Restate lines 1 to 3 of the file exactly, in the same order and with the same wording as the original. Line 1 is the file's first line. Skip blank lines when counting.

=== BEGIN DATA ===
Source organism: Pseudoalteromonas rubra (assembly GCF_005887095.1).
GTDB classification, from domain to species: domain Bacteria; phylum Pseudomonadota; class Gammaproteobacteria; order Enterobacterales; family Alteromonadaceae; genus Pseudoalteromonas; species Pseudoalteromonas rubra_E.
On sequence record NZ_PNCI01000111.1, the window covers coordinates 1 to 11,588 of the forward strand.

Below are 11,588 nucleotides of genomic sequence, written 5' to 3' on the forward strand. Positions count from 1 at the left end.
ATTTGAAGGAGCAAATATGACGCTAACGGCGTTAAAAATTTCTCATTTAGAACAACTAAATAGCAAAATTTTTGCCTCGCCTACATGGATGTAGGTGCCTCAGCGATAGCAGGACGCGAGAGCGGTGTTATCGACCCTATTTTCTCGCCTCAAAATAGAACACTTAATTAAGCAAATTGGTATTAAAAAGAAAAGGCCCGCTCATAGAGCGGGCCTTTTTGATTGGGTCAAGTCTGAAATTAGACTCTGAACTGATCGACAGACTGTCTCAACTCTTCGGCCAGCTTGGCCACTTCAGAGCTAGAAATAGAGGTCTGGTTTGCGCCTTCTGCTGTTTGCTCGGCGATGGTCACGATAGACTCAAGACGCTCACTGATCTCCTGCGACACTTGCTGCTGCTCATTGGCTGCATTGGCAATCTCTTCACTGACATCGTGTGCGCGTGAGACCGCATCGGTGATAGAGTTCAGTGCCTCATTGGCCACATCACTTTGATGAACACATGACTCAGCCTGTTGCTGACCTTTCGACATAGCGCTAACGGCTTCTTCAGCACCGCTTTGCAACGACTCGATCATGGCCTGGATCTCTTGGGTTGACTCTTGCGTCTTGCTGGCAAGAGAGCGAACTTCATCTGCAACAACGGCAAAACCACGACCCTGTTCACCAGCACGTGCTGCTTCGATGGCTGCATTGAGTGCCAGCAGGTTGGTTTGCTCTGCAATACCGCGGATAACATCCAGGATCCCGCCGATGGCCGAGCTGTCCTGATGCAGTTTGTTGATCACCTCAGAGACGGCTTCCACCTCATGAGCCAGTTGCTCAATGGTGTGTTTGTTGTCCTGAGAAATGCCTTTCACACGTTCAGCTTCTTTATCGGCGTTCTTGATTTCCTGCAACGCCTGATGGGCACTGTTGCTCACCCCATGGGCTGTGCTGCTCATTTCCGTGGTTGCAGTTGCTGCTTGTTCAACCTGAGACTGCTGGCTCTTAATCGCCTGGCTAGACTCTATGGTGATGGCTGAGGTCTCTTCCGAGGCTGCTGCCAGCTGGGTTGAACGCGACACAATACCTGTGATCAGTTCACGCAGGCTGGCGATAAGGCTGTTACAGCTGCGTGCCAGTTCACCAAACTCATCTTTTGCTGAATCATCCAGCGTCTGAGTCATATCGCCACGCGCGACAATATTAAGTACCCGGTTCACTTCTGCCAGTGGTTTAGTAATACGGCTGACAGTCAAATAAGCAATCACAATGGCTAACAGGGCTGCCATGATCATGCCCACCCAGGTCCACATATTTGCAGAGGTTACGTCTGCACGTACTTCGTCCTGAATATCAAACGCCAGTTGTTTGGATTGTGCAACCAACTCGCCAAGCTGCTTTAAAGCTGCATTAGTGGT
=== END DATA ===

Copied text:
Source organism: Pseudoalteromonas rubra (assembly GCF_005887095.1).
GTDB classification, from domain to species: domain Bacteria; phylum Pseudomonadota; class Gammaproteobacteria; order Enterobacterales; family Alteromonadaceae; genus Pseudoalteromonas; species Pseudoalteromonas rubra_E.
On sequence record NZ_PNCI01000111.1, the window covers coordinates 1 to 11,588 of the forward strand.